I had airmen within two, three days of the incident coming to me and saying ‘Sir, can I just [go to work]? That’s my therapy. Can I just go tinker?’ You know what, if that’s your therapy, you do you,” he said. “One guy, I gave him my chief’s office, and he painted for nine hours and came out with a phenomenal memorial painting.”

By the third week, the shadow surrounding the squadrons had started to lift, with people finally able to laugh at shared memories of the airmen who died in the accident, members from the two squadrons said.

“It was kind of like, color was coming back to our organization,” said Senior Master Sgt. Jesse Heckart, the 21st SOS senior enlisted leader.

A Return To Flight

AFSOC has not revealed the root cause of the November crash, which is still under investigation. Officials have acknowledged a component failure occurred on the CV-22 involved in the accident, but have not ruled out other potential factors that may have contributed to the mishap.

“We have high confidence that we understand what component failed, and how it failed. I think what we are still working on is the why and so that is still in the hands of the investigation,” Marine Corps Col. Brian Taylor, the program manager in the Pentagon’s V-22 Joint Program Office, told reporters in March.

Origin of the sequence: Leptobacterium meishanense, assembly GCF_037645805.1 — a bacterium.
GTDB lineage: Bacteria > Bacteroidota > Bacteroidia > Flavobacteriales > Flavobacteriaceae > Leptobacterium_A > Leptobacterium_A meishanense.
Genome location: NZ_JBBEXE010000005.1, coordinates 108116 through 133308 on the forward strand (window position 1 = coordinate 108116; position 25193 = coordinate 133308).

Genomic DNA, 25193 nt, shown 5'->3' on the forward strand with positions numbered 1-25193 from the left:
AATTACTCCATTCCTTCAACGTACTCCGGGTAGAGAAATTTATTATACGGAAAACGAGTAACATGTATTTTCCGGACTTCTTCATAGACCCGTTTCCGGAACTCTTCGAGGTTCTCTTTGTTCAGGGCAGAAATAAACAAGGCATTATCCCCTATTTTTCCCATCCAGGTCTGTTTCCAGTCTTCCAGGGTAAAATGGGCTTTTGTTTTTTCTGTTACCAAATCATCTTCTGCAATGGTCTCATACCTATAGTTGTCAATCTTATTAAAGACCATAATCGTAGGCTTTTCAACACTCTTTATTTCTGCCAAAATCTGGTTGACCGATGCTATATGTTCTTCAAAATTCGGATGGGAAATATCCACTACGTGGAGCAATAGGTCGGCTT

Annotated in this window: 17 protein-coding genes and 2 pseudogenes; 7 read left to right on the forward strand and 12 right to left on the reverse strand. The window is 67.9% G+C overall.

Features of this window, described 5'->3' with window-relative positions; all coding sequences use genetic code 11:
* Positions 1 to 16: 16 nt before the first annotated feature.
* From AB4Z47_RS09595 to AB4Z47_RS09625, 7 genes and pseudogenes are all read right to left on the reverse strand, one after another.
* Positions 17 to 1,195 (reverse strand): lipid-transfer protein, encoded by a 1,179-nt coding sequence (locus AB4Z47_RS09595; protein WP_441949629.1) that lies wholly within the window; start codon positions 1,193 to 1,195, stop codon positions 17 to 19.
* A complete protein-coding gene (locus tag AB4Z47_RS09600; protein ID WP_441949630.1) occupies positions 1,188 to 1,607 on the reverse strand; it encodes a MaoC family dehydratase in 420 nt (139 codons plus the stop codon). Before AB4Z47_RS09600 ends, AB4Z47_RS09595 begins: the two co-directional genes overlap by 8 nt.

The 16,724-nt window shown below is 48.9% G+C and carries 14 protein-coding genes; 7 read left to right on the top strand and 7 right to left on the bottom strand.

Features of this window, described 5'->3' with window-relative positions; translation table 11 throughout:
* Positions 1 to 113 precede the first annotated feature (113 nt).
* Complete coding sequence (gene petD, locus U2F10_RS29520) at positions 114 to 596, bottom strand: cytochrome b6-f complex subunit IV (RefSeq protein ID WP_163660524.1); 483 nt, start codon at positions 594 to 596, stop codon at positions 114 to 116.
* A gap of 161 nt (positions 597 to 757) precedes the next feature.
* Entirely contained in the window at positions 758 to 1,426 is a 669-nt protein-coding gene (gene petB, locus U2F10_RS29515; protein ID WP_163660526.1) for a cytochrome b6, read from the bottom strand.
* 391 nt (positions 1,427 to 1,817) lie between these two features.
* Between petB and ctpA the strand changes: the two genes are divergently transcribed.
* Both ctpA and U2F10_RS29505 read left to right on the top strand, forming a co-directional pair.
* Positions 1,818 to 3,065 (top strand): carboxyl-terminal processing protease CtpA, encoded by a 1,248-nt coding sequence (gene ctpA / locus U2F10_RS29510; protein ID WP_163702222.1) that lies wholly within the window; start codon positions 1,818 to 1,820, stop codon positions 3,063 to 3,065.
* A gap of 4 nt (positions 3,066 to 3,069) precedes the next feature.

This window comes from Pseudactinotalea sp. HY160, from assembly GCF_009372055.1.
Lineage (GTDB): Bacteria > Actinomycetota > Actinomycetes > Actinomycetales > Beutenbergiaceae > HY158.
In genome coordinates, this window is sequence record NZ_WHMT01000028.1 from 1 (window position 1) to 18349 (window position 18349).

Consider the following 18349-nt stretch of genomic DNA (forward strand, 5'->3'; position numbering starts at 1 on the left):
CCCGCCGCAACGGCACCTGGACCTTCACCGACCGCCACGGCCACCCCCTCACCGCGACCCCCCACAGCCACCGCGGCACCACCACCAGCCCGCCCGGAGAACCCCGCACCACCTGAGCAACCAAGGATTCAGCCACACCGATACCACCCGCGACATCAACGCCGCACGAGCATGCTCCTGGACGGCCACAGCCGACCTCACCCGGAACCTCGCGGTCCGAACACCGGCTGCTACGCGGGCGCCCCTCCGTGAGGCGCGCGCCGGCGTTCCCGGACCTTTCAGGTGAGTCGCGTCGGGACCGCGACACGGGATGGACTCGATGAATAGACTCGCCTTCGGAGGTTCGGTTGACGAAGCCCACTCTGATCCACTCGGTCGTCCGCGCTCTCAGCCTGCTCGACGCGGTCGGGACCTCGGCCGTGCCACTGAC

The investigation is currently in its “final stages” and will be publicly released after the aircrew’s families have been briefed, Heyse, the AFSOC spokesperson. AFSOC declined to provide further comment on the component that failed. (It is possible more information will come out during a House Oversight Committee hearing on V-22 safety scheduled for June 12.)

Outside the base, questions about the safety record of the Osprey remain prevalent among the Japanese public.

Demonstrations where protesters carried “NO OSPREY” signs proliferated after the November crash and, after the Pentagon announced the restart of V-22 operations, Japanese newspapers questioned whether the return to flight occurred too soon. (At a happy hour in Tokyo in mid-May, one Japanese journalist asked this reporter whether the Osprey was truly safe, expressing his own doubts.)